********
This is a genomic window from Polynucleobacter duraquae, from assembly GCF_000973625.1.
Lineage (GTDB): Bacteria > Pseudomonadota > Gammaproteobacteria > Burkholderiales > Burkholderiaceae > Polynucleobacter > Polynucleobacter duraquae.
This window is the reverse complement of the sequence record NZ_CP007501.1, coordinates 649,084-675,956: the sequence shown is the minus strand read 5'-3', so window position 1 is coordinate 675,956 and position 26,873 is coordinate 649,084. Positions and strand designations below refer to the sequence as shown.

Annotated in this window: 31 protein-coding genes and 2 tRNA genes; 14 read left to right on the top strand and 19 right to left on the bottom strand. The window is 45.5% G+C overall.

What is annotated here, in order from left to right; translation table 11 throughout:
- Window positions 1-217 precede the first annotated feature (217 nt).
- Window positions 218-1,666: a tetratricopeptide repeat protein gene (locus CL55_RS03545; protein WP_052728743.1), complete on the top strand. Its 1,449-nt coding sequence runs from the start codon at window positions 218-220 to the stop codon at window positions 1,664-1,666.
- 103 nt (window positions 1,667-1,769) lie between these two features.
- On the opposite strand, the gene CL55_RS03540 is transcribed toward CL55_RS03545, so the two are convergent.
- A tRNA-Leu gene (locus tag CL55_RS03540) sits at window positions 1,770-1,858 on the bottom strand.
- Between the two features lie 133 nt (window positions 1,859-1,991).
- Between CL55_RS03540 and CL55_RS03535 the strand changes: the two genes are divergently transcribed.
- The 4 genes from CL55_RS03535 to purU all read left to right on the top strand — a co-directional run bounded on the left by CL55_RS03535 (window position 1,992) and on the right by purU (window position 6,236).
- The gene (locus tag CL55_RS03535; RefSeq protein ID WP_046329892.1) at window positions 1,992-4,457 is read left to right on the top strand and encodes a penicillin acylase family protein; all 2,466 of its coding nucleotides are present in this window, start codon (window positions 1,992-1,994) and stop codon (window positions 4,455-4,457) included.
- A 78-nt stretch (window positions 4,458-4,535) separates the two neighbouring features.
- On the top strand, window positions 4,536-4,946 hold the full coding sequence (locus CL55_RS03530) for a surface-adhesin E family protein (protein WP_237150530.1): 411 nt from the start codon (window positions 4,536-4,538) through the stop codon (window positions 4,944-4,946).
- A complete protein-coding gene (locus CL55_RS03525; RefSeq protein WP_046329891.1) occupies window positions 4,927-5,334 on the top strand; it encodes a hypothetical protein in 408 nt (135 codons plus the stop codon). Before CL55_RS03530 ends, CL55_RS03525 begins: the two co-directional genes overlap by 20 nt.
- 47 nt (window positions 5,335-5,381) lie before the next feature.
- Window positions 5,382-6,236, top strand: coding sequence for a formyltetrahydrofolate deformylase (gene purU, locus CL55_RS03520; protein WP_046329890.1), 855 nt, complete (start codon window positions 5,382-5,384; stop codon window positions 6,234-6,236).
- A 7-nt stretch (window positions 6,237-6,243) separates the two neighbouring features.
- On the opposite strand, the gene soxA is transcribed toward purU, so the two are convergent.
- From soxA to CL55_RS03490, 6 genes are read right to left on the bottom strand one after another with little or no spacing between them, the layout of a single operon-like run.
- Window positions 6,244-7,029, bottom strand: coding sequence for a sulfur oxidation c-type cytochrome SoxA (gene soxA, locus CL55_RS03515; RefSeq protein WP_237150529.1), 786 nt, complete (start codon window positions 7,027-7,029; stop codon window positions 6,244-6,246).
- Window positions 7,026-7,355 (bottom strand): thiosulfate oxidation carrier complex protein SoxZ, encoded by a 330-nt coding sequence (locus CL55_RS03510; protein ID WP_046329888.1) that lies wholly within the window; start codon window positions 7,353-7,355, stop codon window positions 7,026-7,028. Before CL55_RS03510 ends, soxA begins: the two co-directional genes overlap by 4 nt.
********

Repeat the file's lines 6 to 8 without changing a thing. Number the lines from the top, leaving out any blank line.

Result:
- Window positions 1-217 precede the first annotated feature (217 nt).
- Window positions 218-1,666: a tetratricopeptide repeat protein gene (locus CL55_RS03545; protein WP_052728743.1), complete on the top strand. Its 1,449-nt coding sequence runs from the start codon at window positions 218-220 to the stop codon at window positions 1,664-1,666.
- 103 nt (window positions 1,667-1,769) lie between these two features.